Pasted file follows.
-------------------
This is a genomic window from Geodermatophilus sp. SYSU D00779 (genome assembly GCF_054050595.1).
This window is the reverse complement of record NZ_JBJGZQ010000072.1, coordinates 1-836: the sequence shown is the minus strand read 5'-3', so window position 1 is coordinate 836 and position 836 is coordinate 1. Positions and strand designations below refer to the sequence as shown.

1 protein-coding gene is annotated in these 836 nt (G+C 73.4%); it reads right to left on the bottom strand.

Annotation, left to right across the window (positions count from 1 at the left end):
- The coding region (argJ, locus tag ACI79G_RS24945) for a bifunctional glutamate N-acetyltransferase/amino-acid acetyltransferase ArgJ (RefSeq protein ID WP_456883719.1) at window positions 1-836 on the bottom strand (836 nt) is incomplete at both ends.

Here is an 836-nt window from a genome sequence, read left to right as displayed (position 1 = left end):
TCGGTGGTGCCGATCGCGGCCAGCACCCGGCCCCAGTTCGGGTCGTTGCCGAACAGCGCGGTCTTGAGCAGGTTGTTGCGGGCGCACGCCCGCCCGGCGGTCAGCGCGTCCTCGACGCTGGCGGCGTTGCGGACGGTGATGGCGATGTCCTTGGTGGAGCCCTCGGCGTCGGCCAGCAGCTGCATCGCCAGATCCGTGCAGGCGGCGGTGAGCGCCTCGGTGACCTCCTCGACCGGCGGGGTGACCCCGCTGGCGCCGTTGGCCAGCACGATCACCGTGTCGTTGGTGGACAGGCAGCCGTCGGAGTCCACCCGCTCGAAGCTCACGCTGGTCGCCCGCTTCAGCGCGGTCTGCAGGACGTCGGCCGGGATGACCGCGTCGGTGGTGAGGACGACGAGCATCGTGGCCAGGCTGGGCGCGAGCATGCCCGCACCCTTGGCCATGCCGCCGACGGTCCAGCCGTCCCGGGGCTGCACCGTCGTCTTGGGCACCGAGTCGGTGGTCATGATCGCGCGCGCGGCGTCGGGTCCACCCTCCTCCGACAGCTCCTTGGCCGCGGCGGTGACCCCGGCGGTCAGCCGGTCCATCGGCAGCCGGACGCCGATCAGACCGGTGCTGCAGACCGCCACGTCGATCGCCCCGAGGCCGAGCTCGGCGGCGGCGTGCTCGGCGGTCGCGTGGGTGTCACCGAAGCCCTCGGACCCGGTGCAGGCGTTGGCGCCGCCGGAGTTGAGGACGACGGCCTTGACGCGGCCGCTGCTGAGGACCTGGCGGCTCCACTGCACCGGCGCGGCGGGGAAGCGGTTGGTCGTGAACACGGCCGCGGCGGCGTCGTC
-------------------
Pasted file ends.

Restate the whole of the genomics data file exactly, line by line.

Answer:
This is a genomic window from Geodermatophilus sp. SYSU D00779 (genome assembly GCF_054050595.1).
This window is the reverse complement of record NZ_JBJGZQ010000072.1, coordinates 1-836: the sequence shown is the minus strand read 5'-3', so window position 1 is coordinate 836 and position 836 is coordinate 1. Positions and strand designations below refer to the sequence as shown.

1 protein-coding gene is annotated in these 836 nt (G+C 73.4%); it reads right to left on the bottom strand.

Annotation, left to right across the window (positions count from 1 at the left end):
- The coding region (argJ, locus tag ACI79G_RS24945) for a bifunctional glutamate N-acetyltransferase/amino-acid acetyltransferase ArgJ (RefSeq protein ID WP_456883719.1) at window positions 1-836 on the bottom strand (836 nt) is incomplete at both ends.

Here is an 836-nt window from a genome sequence, read left to right as displayed (position 1 = left end):
TCGGTGGTGCCGATCGCGGCCAGCACCCGGCCCCAGTTCGGGTCGTTGCCGAACAGCGCGGTCTTGAGCAGGTTGTTGCGGGCGCACGCCCGCCCGGCGGTCAGCGCGTCCTCGACGCTGGCGGCGTTGCGGACGGTGATGGCGATGTCCTTGGTGGAGCCCTCGGCGTCGGCCAGCAGCTGCATCGCCAGATCCGTGCAGGCGGCGGTGAGCGCCTCGGTGACCTCCTCGACCGGCGGGGTGACCCCGCTGGCGCCGTTGGCCAGCACGATCACCGTGTCGTTGGTGGACAGGCAGCCGTCGGAGTCCACCCGCTCGAAGCTCACGCTGGTCGCCCGCTTCAGCGCGGTCTGCAGGACGTCGGCCGGGATGACCGCGTCGGTGGTGAGGACGACGAGCATCGTGGCCAGGCTGGGCGCGAGCATGCCCGCACCCTTGGCCATGCCGCCGACGGTCCAGCCGTCCCGGGGCTGCACCGTCGTCTTGGGCACCGAGTCGGTGGTCATGATCGCGCGCGCGGCGTCGGGTCCACCCTCCTCCGACAGCTCCTTGGCCGCGGCGGTGACCCCGGCGGTCAGCCGGTCCATCGGCAGCCGGACGCCGATCAGACCGGTGCTGCAGACCGCCACGTCGATCGCCCCGAGGCCGAGCTCGGCGGCGGCGTGCTCGGCGGTCGCGTGGGTGTCACCGAAGCCCTCGGACCCGGTGCAGGCGTTGGCGCCGCCGGAGTTGAGGACGACGGCCTTGACGCGGCCGCTGCTGAGGACCTGGCGGCTCCACTGCACCGGCGCGGCGGGGAAGCGGTTGGTCGTGAACACGGCCGCGGCGGCGTCGTC